Water Fluoridation Reduces Oral Health Disparities Among Children

Dentistry Today


Community water fluoridation effectively reduces oral health disparities among children in the United States, according to Anne Sanders, PhD, associate professor with the University of North Carolina-Chapel Hill Adams School of Dentistry Department of Dental Ecology. 

Children experienced less dental decay in counties where at least 75% of the population was served by fluoridated water than children in counties with lower fluoridation coverage, regardless of household income, according to Sanders’ study.

The protective benefit also increased as household income decreased. Water fluoridation produced greater dental health benefits in middle-income families than in high-income families, with even greater benefits for low-income families.

“Income-related disparities in dental decay have persisted for decades, and efforts to reduce health disparities are at the forefront of national health goals,” said Sanders. “Water fluoridation is unique as a preventive strategy against decay in that it preferentially benefits children living in low-income households.”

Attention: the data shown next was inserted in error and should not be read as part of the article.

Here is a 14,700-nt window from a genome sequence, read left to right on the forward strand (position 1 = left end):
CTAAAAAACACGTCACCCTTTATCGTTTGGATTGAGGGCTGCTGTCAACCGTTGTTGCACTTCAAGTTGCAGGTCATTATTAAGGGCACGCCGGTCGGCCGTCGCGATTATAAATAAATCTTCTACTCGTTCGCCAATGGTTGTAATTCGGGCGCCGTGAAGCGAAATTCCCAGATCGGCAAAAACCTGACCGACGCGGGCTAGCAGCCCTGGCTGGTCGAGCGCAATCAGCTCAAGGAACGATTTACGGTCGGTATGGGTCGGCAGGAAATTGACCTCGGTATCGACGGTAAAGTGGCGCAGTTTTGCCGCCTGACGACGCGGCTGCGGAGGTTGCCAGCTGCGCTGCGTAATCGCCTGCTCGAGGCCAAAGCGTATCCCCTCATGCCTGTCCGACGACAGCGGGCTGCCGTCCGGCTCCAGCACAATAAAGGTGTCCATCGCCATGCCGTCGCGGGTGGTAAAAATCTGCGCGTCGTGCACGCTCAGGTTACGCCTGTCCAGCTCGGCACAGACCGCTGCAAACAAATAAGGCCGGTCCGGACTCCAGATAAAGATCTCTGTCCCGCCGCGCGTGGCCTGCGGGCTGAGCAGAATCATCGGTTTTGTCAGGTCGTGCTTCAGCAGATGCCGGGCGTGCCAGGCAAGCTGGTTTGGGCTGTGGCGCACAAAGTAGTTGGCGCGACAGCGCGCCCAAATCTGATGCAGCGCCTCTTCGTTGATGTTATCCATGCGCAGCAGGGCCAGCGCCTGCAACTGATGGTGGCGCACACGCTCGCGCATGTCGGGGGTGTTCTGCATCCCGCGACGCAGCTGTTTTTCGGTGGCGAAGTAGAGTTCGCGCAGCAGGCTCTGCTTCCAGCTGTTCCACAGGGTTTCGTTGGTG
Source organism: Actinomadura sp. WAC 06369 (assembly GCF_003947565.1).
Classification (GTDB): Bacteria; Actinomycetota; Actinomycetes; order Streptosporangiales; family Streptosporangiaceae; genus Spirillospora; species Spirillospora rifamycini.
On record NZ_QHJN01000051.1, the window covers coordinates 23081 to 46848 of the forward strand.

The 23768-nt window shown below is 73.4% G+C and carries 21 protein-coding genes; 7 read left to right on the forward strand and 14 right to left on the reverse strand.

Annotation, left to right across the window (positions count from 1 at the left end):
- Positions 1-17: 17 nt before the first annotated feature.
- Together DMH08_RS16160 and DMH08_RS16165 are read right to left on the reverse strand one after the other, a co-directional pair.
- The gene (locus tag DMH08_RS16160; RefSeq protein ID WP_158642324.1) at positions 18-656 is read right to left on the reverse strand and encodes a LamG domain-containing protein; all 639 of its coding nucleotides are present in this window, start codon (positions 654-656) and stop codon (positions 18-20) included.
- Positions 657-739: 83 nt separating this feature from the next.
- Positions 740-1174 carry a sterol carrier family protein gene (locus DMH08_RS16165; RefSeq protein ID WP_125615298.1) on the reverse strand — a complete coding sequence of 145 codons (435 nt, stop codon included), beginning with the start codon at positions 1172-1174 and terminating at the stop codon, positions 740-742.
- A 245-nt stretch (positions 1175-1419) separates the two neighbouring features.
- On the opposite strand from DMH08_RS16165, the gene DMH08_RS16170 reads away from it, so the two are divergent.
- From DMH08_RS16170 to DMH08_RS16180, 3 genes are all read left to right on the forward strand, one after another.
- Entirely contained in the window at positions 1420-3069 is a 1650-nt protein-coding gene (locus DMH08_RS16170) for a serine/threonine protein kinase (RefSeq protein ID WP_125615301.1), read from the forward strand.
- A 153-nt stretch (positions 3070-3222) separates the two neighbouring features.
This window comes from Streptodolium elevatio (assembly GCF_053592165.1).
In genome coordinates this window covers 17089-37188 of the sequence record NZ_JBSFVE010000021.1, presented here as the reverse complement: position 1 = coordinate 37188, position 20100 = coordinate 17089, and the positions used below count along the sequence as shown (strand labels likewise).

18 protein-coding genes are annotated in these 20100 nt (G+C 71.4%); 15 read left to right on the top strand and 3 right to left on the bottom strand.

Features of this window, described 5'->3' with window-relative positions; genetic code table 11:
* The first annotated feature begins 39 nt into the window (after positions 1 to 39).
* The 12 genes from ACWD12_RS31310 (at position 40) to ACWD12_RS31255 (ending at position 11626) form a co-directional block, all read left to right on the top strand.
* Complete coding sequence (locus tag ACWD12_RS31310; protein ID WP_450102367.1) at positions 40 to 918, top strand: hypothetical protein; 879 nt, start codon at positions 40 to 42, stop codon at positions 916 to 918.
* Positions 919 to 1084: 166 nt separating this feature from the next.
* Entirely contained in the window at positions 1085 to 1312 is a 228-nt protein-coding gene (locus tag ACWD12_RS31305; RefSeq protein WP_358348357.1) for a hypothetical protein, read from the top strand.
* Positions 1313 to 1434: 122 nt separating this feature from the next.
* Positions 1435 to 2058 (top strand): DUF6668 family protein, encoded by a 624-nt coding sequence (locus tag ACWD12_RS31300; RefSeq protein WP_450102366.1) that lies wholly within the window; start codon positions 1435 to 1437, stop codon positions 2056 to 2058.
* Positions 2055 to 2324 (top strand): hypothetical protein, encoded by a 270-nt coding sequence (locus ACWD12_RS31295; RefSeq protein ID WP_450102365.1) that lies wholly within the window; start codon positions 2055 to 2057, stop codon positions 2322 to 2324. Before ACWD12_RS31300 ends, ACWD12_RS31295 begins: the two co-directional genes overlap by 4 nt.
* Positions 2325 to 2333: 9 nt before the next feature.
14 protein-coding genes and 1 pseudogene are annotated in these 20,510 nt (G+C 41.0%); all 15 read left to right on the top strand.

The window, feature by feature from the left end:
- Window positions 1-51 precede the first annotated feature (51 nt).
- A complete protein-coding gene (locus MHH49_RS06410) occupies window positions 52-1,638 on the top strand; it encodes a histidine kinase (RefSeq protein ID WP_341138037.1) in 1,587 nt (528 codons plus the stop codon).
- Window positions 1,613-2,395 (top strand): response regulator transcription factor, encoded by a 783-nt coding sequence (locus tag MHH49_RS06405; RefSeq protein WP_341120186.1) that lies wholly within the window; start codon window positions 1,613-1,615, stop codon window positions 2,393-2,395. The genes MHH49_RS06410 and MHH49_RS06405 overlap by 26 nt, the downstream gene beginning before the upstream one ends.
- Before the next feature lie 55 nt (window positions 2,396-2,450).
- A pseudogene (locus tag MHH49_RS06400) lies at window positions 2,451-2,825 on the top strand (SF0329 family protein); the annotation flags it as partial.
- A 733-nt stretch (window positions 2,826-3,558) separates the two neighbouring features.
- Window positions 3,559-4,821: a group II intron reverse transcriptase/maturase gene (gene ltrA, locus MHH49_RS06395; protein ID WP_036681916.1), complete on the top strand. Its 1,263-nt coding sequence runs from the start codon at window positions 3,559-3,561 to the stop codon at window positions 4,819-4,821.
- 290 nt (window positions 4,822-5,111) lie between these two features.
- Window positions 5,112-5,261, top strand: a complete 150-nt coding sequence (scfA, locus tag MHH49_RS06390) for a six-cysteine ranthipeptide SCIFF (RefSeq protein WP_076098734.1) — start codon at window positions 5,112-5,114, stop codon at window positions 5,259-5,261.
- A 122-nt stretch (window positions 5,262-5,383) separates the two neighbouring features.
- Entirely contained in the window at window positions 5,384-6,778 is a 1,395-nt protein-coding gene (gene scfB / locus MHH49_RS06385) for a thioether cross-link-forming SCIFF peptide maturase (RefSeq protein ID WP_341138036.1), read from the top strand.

The nationally representative study was the first of its kind, according to Sanders. It included more than 11,000 children who received a dental examination in the National Health and Nutrition Examination Survey. Each child’s address was linked to the Center for Disease Control’s Water Fluoridation Reporting System to determine its fluoridation status.

Previous studies indicated greater rates of dental decay among children in low-income households compared to children in high-income households. The researchers investigated whether that disparity was reduced in fluoridated areas. 

“Approximately 115 million Americans have drinking water that is not fluoridated,” said coauthor and John W. Stamm Distinguished Professor Gary Slade, BDSc, PhD. “The study’s findings provider support for efforts to expand coverage of fluoridation to the entire US population.”

The study, “Association Between Water Fluoridation and Income-Related Dental Caries of US Children and Adolescents,” was published by JAMA Pediatrics.

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